Oh ye plastic baggers, the day of reckoning approacheth?
The other day I dutifully brought cloth bags to the grocery store. While I was chatting with the checkout clerk, a bagger packed things up. “Have a nice day!” she said and smiled, setting the groceries in a cart.
Everything, including my cloth bags, were bagged in plastic.
Serves me right you say? I should bag my own damn groceries? All right. Let’s not anybody not get their danders up. I smiled back and said, “Thank you.”
But there we have it, the plastic grocery bag, icon of American wealth and folly. There is momentum toward banning them. City councilors in our town of 150,000 recently gave the go-ahead for a draft ordinance banning single-use plastic bags. Portland, Oregon, the nearest big city, recently enacted their own plastic bag ban. Others in the club: San Francisco, Austin, the big Island in Hawaii …
… And there is a veritable storm of anger, science, art and righteousness coalescing to defend or do away with the polyethylene prince.
In one corner, the (villainous?) plastics manufacturers …
… represented by Stephen Joseph, who points out that because most reusable bags are made overseas and most plastic bags are made in America, bag bans kill American jobs. He doesn’t believe that consumers use reusable bags as often as they should. The bags get dirty, so people don’t want to use them for food. Also, while plastic is a huge problem on land and sea, it is only a tiny portion of the total waste stream. http://www.sfgate.com/cgiin/article.cgi?f=/c/a/2011/12/03/INC81LA627.DTL#ixzz1oHFunur4
In the other corner, the bring-your-own baggers …
… like Andy Keller, founder of a multimillion dollar company, ChicoBag, which sells trendy reusable shopping bags. In the photo above Andy is wearing his Monster Bag outfit, made of 500 bags, about the number used per person per year in the US. He tracks laws banning bags and publicizes information about the harm they cause to the environment.
Mr. Keller was recently sued by three plastic bag companies, Hilex Poly Co. LLC, Superbag Operating LTD. and Advance Polybag Inc. for “irreparable harm” to their business. He is philosophical. “When you get sued for trying to make a difference in the world,” Keller says, “you must be doing something right.”
There are controversial studies like this one:
“…a draft report by the Environment Agency, obtained by the Independent on Sunday, has found that ordinary high density polythene (HDPE) bags used by shops are actually greener than supposedly low impact choices.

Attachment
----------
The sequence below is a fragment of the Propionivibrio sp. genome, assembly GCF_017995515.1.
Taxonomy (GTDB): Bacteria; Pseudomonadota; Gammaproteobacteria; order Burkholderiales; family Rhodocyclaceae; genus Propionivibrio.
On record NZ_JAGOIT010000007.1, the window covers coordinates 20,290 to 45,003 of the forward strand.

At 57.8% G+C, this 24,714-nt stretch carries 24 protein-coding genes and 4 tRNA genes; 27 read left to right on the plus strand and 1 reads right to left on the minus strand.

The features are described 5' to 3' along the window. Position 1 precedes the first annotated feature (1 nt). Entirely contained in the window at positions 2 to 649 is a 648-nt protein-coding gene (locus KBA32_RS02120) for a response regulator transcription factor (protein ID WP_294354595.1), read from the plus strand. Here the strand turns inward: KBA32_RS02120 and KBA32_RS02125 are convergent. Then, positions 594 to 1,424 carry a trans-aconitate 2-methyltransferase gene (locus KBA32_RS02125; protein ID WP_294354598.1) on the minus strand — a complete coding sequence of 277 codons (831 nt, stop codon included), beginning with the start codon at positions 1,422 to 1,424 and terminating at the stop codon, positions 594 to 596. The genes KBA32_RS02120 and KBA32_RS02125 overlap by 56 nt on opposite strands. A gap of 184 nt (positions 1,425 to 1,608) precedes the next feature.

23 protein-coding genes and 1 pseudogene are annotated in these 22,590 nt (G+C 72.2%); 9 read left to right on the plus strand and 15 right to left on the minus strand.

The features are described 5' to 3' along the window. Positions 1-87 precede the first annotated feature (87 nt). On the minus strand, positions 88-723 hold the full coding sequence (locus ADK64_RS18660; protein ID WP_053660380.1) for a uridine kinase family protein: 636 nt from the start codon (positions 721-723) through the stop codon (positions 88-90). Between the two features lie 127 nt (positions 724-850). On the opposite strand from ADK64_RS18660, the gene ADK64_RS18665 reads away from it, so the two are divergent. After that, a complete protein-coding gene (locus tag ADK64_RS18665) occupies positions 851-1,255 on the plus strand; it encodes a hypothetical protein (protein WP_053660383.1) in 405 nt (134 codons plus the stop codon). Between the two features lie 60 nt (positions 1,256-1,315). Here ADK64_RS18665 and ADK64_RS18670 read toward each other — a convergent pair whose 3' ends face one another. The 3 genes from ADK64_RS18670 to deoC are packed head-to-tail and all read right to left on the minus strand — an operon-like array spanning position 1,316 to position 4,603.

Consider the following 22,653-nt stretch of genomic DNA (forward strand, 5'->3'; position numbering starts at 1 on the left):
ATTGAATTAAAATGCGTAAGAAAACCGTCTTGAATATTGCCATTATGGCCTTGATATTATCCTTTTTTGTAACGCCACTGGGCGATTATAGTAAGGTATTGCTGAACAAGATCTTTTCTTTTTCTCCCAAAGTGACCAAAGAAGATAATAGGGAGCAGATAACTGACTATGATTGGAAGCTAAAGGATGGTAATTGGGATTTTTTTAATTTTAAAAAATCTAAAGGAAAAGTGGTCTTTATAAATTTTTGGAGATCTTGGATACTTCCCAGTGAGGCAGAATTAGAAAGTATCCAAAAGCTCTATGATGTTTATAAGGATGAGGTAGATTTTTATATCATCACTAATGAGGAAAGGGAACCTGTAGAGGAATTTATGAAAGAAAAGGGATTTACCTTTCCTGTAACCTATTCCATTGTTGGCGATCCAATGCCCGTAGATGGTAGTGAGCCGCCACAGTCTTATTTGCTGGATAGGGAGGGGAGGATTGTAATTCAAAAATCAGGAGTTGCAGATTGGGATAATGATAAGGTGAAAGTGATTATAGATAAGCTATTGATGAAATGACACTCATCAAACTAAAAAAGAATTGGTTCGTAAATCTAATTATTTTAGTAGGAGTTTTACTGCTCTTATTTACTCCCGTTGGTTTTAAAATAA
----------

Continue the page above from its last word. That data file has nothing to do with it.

“HDPE bags are, for each use, almost 200 times less damaging to the climate than cotton hold-alls favoured by environmentalists, and have less than one third of the Co2 emissions than paper bags which are given out by retailers such as Primark.” 2/20/11, http://www.independent.co.uk/environment/green-living/plastic-fantastic-carrier-bags-not-ecovillains-after-all-2220129.html?action=Popu
The researchers studied seven types of bags and the pollution caused by each of them via extraction of raw materials, production, transportation and disposal. They concluded that cloth bags are less damaging to the environment than plastic if you use them 171 times, but that most use their cloth bags only 51 times. Paper bags? You have to use them four times. This report was scheduled for publication in 2007 but is sidelined while it is peer-reviewed, or perhaps, as bag lovers claim, because of a conspiracy by environmentalists who can’t take the truth.
- There is a question of money. If grocery stores stop offering plastic bags, they will have to have reusables available. Should they charge a lot, making people value them less and thus more likely to throw them away before their 171 uses? Or charge more, and make people mad?
- We can go around and around about public policy and economics, but in the end, common sense must prevail.
We don’t need a new plastic bag for every apple we buy. Most of us have access to washing machines, and can keep cloth bags sanitary. We are, like it or not, part of a waste stream.
Here’s the rule: Use grocery bags 172 times. Yikes! Really? Really. No excuses. Use them for about a year and a half. Nobody is going to be counting for you, not if we want to keep the American Way strong and healthy. Need something for dog poop? Use compostable poop bags. Five bucks for 50. If you can afford a dog, you can afford these.
Need something to line the garbage pail in the kitchen? Newspaper works fine. So does no lining at all.
It’s not easy. Most things ahead of us aren’t. We had a great run with our plastic bags. They are light and convenient and just disappear into the garbage trucks at the end of the week — right to the landfills and the treetops and into albatross gullets.
No need to wait for a city ordinance. Attach yourself to some fine quality bags, and use them. Keep in mind though, you might have to help with the bagging.